As President and CEO, Joe Freddoso leads MCNC in its mission to provide advanced Intranet and Internet networking services to Community Anchor Institutions through the North Carolina Research and Education Network (NCREN), a statewide high-speed optical backbone. Prior to joining MCNC in 2007, Freddoso spent 7 years with Cisco Systems, Inc and 15 years as an organizer of Olympic style events around the globe. For more information, visit https://www.mcnc.org. Microelectronics Center of North Carolina and NCREN, https://www.mcnc.org The Golden LEAF Foundation, http://goldenleaf.org/about.html North Carolina Institute of Minority Economic Development (NCIMED), www.ncimed.com

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BTOP NEWS UPDATE Recipient Spotlight

Vol 3 | Number 3 | March 2012

Many BTOP projects are supporting small businesses’ needs in the 21st century economy by providing targeted training and resources to help employers and entrepreneurs utilize broadband to improve their business. Additionally, small businesses can benefit indirectly from BTOP projects through increased broadband availability for themselves and their customers. For example: The New Mexico State Library‘s Fast Forward New Mexico project conducts small business development training at public and tribal libraries, including instruction on how to set up an online presence and increase revenue through e-commerce. Read more here. The Public Computer Center (PCC) project of the Regents of the University of Minnesota offers digital literacy training for small business owners. Read more here. Sho-Me Technologies’ infrastructure project provides faster Internet connections in south-central Missouri to spur economic opportunities in the region and to complement state government initiatives to educate farmers in the use of technologies to improve their business. Read more here.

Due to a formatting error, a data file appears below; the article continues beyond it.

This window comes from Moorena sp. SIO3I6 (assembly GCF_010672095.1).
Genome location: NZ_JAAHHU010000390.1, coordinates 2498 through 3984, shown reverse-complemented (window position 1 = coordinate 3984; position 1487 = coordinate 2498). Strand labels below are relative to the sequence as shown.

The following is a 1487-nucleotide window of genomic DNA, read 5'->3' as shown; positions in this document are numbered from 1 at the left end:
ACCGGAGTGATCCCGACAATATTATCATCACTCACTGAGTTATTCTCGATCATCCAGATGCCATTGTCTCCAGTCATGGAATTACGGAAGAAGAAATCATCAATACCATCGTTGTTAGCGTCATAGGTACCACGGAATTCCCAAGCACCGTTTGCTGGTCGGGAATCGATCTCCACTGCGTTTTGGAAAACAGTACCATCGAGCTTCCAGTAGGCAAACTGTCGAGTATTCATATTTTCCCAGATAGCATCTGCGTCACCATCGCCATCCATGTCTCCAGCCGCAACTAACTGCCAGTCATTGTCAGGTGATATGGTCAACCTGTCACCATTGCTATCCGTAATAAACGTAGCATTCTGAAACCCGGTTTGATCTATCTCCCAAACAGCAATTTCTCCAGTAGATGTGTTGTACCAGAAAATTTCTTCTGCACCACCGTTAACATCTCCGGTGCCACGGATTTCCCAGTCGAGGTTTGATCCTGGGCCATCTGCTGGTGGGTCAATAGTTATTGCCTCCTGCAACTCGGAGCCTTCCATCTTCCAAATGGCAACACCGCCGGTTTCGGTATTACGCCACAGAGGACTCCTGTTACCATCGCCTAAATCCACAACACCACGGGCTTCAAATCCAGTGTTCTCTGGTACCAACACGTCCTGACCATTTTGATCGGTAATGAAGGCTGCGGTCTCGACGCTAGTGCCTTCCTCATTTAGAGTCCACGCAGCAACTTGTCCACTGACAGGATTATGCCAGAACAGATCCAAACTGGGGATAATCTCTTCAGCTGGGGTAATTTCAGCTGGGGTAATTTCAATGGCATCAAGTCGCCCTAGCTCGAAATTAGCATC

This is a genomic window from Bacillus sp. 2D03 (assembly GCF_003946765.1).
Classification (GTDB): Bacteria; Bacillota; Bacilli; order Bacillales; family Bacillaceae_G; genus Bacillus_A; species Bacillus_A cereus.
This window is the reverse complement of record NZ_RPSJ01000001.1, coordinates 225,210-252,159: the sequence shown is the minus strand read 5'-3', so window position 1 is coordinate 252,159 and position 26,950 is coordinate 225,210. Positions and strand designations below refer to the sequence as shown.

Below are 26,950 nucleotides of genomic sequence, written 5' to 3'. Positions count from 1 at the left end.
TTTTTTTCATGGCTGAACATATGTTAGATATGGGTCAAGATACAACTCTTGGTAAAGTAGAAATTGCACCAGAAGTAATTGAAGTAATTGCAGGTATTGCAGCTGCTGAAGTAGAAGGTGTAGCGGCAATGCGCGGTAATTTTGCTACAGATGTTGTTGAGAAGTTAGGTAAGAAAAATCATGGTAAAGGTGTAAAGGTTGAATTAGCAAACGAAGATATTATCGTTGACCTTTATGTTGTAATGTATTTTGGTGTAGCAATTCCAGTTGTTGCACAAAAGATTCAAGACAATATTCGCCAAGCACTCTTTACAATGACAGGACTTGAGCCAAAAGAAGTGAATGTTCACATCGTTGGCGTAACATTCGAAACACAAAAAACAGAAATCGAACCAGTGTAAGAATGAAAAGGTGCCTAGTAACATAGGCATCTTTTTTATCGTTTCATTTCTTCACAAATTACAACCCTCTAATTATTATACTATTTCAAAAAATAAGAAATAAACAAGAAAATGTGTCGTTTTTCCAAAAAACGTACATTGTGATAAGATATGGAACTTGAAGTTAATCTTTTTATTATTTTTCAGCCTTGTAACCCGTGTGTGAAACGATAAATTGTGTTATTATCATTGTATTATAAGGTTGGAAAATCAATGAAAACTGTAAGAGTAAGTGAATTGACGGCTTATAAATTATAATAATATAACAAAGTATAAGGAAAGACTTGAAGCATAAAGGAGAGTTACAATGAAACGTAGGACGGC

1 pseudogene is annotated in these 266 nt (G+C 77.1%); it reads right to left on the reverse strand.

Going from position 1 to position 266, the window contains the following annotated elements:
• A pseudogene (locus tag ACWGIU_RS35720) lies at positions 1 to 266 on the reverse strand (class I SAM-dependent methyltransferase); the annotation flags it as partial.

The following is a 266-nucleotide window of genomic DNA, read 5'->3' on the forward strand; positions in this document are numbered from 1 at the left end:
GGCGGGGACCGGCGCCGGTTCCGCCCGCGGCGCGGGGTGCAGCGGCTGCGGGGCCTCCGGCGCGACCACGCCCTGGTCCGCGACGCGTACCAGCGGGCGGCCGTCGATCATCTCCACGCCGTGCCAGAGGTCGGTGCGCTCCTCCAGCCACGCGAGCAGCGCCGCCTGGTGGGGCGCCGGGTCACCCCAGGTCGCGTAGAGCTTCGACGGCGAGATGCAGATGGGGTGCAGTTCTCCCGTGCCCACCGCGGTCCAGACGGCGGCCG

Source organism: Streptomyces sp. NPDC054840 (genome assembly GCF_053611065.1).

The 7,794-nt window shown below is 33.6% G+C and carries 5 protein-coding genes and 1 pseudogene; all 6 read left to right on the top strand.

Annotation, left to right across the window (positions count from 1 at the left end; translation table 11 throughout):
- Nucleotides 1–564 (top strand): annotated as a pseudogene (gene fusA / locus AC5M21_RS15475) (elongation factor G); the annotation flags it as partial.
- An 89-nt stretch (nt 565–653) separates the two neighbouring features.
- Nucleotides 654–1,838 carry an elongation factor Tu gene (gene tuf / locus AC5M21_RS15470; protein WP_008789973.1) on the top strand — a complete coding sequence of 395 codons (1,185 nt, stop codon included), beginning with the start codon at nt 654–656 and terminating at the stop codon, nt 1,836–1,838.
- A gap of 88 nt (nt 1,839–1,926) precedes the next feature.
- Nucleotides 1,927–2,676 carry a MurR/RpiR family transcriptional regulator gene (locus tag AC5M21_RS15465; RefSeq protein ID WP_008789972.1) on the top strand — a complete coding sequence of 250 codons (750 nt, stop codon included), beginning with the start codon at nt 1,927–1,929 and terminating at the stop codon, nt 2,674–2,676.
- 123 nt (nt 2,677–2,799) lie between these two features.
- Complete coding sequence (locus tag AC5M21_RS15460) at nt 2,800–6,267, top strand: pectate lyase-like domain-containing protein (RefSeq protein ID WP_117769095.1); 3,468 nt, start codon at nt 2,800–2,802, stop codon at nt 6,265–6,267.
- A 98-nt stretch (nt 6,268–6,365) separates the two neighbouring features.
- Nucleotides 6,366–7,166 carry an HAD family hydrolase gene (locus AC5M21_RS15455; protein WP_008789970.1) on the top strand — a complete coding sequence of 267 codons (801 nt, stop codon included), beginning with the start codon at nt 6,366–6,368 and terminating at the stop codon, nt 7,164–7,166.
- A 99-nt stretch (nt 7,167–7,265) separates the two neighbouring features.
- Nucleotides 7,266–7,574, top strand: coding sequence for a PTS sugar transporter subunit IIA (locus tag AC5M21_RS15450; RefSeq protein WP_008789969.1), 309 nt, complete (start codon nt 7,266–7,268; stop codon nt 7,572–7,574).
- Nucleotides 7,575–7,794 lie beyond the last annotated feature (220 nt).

New BTOP Resources Every month, this newsletter offers resources to help recipients manage their projects: ``

Recipient Handbook: February Update

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Contract Flow-down of Award Terms Fact Sheet

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Compliance Presentations from October 2011 Mid-Course Workshop

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Analyzing and Using Data Webinar Material (You must be logged into the Broadband Workshop Wiki to access the February 22 presentation and resources. BTOP recipients can request access via this link.)